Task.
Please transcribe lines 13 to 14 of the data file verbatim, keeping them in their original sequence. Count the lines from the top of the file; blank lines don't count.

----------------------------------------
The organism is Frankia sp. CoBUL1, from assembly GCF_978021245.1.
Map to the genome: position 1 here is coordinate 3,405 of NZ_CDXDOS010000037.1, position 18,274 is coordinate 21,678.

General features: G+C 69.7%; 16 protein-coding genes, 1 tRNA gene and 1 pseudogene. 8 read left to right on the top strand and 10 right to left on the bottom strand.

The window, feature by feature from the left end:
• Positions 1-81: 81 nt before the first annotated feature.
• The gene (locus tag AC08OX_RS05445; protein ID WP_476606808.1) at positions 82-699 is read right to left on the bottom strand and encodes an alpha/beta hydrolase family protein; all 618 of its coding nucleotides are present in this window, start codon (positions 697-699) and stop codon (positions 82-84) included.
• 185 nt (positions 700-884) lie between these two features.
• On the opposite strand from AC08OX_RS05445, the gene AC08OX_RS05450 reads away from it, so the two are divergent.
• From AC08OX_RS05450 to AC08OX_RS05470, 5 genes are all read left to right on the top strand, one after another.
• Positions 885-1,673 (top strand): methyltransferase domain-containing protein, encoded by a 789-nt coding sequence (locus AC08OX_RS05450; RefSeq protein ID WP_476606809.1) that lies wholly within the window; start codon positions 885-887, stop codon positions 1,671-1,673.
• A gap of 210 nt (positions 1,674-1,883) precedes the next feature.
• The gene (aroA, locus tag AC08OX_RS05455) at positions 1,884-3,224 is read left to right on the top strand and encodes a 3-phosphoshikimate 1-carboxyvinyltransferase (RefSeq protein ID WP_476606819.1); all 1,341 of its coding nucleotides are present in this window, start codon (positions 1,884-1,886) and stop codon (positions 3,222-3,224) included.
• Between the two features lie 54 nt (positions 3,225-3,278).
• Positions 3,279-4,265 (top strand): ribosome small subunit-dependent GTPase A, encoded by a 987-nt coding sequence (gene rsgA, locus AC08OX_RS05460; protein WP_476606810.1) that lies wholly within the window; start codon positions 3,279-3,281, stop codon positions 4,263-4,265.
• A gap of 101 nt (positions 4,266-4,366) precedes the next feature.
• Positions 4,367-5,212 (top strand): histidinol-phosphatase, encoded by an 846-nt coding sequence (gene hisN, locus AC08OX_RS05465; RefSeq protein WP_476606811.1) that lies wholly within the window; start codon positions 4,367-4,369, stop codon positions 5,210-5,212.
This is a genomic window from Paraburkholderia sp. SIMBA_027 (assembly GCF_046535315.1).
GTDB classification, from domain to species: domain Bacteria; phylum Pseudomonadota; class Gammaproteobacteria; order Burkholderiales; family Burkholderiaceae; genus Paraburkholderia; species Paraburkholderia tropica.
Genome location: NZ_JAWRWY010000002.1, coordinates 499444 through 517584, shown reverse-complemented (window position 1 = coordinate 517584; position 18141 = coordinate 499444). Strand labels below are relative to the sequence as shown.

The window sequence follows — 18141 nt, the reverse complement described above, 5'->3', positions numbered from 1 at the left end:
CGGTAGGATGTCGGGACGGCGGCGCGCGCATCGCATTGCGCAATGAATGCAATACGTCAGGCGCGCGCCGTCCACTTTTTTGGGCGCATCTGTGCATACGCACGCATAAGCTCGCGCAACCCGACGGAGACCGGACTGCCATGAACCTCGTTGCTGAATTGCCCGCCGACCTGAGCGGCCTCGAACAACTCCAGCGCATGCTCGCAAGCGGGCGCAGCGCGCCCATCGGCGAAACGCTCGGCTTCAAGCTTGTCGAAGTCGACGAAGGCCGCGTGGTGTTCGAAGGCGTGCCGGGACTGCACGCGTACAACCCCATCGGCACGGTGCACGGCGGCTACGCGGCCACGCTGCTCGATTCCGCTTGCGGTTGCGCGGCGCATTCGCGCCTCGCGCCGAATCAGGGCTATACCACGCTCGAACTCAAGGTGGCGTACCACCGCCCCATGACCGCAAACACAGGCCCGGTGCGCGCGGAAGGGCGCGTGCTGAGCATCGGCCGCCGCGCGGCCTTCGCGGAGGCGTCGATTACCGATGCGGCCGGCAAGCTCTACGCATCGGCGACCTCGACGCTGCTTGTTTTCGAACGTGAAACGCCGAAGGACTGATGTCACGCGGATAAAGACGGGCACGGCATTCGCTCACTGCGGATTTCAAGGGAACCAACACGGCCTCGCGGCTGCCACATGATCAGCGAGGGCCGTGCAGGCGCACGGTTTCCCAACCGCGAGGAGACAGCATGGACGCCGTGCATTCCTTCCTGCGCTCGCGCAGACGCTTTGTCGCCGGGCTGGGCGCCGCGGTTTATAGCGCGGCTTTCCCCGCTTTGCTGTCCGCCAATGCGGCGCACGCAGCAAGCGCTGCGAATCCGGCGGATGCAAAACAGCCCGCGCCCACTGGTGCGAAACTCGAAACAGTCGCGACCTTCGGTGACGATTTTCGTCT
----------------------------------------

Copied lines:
• Between the two features lie 54 nt (positions 3,225-3,278).
• Positions 3,279-4,265 (top strand): ribosome small subunit-dependent GTPase A, encoded by a 987-nt coding sequence (gene rsgA, locus AC08OX_RS05460; protein WP_476606810.1) that lies wholly within the window; start codon positions 3,279-3,281, stop codon positions 4,263-4,265.